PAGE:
Genital Herpes Prevention

Published 10/23/06


Description

Here how to protect yourself and your partner from this intimate invader.

Transcript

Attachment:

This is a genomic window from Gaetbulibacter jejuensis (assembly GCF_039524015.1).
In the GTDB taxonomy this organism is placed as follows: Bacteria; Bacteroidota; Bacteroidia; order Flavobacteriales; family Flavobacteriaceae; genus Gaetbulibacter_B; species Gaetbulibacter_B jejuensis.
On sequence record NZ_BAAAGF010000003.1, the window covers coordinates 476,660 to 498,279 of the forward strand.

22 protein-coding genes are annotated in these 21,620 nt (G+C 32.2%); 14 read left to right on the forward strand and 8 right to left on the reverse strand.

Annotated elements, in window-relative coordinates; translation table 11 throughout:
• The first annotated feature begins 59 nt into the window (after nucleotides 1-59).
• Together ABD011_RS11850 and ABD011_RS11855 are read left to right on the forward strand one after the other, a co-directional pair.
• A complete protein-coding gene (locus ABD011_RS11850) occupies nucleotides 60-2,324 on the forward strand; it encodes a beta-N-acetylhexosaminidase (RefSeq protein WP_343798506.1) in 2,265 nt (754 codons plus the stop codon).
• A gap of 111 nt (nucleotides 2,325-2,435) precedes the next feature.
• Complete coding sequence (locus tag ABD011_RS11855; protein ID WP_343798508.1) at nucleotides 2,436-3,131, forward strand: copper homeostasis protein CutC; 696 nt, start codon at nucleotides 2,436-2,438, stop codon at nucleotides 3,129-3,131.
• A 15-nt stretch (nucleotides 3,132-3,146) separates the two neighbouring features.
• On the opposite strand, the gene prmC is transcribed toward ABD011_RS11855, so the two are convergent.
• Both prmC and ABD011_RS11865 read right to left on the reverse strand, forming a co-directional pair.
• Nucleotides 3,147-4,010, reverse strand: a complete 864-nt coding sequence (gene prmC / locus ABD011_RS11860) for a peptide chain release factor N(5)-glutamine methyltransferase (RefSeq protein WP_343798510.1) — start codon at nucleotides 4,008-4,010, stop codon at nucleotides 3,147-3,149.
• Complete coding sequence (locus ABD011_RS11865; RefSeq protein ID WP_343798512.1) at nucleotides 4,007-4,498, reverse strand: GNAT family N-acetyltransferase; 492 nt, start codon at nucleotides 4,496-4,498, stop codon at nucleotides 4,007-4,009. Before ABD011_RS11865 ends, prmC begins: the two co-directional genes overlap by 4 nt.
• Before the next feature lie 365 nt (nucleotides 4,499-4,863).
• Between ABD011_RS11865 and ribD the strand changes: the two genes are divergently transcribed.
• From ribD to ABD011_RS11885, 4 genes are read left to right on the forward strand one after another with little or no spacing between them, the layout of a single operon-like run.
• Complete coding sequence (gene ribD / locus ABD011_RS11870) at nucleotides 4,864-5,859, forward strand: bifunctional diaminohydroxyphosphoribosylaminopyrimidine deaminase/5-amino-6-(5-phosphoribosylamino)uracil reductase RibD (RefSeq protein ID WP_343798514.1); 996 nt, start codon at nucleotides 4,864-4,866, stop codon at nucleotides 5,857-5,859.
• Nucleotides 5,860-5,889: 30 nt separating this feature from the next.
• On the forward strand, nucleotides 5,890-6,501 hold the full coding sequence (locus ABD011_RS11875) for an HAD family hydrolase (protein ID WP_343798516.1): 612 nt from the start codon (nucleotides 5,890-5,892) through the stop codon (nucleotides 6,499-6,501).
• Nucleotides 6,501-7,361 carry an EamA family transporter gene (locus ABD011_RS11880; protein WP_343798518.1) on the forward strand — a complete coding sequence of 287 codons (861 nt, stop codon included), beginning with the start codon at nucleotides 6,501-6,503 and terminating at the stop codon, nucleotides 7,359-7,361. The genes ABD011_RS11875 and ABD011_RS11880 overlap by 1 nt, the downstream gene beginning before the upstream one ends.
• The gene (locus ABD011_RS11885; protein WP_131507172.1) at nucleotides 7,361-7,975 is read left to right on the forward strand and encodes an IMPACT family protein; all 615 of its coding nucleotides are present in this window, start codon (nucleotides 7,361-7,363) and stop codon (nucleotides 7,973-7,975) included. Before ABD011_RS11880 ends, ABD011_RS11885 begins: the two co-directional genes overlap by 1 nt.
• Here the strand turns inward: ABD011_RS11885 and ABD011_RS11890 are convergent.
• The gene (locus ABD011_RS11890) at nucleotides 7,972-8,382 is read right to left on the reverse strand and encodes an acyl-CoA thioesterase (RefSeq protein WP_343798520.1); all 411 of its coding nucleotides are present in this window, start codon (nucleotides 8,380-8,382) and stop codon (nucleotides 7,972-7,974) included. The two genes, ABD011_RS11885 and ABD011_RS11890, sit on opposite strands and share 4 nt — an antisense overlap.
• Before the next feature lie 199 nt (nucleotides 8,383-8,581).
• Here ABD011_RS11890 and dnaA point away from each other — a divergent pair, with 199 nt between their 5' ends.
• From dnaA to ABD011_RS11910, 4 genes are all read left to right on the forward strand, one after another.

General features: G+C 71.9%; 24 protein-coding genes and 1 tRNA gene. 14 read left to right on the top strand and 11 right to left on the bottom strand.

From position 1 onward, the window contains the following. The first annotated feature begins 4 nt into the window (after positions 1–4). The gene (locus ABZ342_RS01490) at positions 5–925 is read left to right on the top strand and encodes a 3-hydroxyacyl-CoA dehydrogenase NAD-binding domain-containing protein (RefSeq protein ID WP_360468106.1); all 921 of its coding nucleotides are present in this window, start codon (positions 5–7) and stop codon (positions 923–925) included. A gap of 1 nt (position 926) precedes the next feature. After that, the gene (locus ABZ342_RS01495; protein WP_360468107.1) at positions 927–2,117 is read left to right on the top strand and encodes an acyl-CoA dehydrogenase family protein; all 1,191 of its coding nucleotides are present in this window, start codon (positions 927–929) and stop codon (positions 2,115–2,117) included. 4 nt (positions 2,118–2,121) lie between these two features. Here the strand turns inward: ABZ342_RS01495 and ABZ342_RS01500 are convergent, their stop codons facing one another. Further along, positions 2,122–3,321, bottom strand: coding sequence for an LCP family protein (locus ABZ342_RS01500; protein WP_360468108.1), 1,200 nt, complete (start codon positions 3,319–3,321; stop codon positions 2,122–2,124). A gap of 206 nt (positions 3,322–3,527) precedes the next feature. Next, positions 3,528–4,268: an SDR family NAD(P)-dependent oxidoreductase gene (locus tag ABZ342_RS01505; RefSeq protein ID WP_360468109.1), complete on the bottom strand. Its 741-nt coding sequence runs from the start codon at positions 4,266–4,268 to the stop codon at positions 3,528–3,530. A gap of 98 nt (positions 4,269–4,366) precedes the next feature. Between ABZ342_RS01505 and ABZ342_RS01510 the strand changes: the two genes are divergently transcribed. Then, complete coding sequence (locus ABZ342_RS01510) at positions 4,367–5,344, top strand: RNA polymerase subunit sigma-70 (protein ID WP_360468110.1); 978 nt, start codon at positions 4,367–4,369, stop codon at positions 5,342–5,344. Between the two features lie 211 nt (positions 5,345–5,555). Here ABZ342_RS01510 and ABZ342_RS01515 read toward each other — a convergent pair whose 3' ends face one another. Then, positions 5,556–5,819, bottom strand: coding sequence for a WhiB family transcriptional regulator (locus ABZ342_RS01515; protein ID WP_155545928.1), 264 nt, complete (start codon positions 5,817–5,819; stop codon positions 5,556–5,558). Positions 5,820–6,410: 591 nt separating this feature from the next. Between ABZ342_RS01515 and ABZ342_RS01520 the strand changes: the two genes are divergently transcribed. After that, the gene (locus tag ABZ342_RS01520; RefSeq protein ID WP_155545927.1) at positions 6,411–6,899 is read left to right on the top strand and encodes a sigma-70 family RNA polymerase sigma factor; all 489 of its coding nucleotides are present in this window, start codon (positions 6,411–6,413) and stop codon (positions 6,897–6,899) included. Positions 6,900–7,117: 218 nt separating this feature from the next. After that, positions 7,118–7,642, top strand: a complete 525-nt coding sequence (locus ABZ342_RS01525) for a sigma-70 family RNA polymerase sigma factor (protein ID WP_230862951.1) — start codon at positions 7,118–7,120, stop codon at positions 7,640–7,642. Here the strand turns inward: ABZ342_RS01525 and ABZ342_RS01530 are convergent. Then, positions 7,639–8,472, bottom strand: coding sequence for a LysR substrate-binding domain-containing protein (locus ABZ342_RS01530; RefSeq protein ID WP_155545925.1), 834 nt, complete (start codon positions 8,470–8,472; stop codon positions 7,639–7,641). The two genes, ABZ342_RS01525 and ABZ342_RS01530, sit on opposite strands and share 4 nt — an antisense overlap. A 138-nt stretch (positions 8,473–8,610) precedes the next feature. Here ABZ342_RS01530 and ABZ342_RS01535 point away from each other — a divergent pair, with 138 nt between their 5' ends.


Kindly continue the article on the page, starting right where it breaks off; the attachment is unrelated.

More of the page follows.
Herpes. It' a word that's easy to say, but difficult to talk about. It's one of the most common infectious diseases, affecting up to 60 million Americans. Herpes is spread by intimate body contact. It's part of the same virus family as Chicken Pox and Shingles. Once you've got it, it's with you for life. Here's how to protect yourself, and your partner from this intimate invader. Herpes, in the vast majority of people, is a silent condition. Susan Martin could be your neighbor, sister, friend, or co- worker. And like one in five people, she has Herpes. About only thing that people know about herpes is herpes is forever. Susan contracted the virus almost 20 years ago from a sexual partner. I actually went to the doctor with Strep throat and then, while I was there, said, "Oh, by the way Doctor, you know, what to take a look at this other thing too?" Genital herpes is spread by skin to skin contact, usually through sexual intercourse or oral sex. It's an equal opportunity virus. It doesn't care if you're rich, poor, educated, or employed. Any warm body will do. There are two different types of herpes. There's type one, which we generally think of as cold sores, and type two which is genital herpes. Herpes comes from the Greek word herpein, which means "to creep" or "to crawl". And just like this herpein, the virus can creep out of dormancy and become contagious. They may run a fever, and then get this pain, stinging, blisters, and then the ulcers in the genital area. Speaker 3: Let's check your heart. Susan's lucky. She had symptoms. Nearly 85% of people who carry the virus don't even know they have it. Speaker 3: There are a lot of people who have actually had herpes, without ever having an outbreak of blister, without having any pain. S And sometimes mild symptoms can be mistaken for something else, like a yeast infection, jock itch, or even ingrown hairs. In my experience the biggest misconception is that if you don't have a sore you can't transmit. Almost 70% of Herpes cases are spread without any symptoms. A simple blood test can tell if you carry the virus. I think that those of us who are diagnosed with it are actually safer, because we are aware of our symptoms and are on the medication or taking other precautions. Anti-viral medications can help manage the condition. They can be taken during an outbreak to heal symptoms faster, or used every day to suppress the virus. When you use it in the suppressive nature, it especially comes in handy for that couple that is trying to have a family, and yet one partner has not been infected. And it's a better approach for those who have recurring outbreaks. Doctor Thomas Hinaman says that's important, because people with herpes are at a higher risk for getting, and transmitting HIV. Presumably because it's easier to transmit the virus in that setting. Rachel Hecocks doesn't have herpes, and she wants to keep it that way. She's part of a clinical trial to test a Herpes vaccine for women. I think it would just give you the peace of mind that you won't contract something that cannot be cured, and that you could spread to others. So you are left-handed? The vaccine is being given to women who have never been exposed to either type 1 or type 2 Herpes. So far, the results are promising. There is a 75% protection against herpes disease in women who receive the vaccine, compared to those who didn't. The vaccine will not cure herpes, for those already infected. But, if successful, it could be given to girls before they become sexually active, and prevent them from getting the disease. This vaccine may prove to be the first vaccine of any sort to prevent a sexually transmitted disease. But for millions like Susan, who have the virus, the best advice is to practice safe sex. Don't have sex during an outbreak, take an anti-viral, and tell your partner. No one has ever broken up with me because of it. No one has ever not wanted to see me because of it. Susan hopes by telling her story, more people will understand that herpes is a common condition, and nothing to be ashamed of. And I have chosen to live in the state of happiness, and I'm not going to let a little virus, whether it's north of the waist or south of the waist, cause me to move. The initial herpes infection is usually the worst. Recurring outbreaks aren't as severe because the body has developed some immunity. For most people, recurrences lessen as time goes on.

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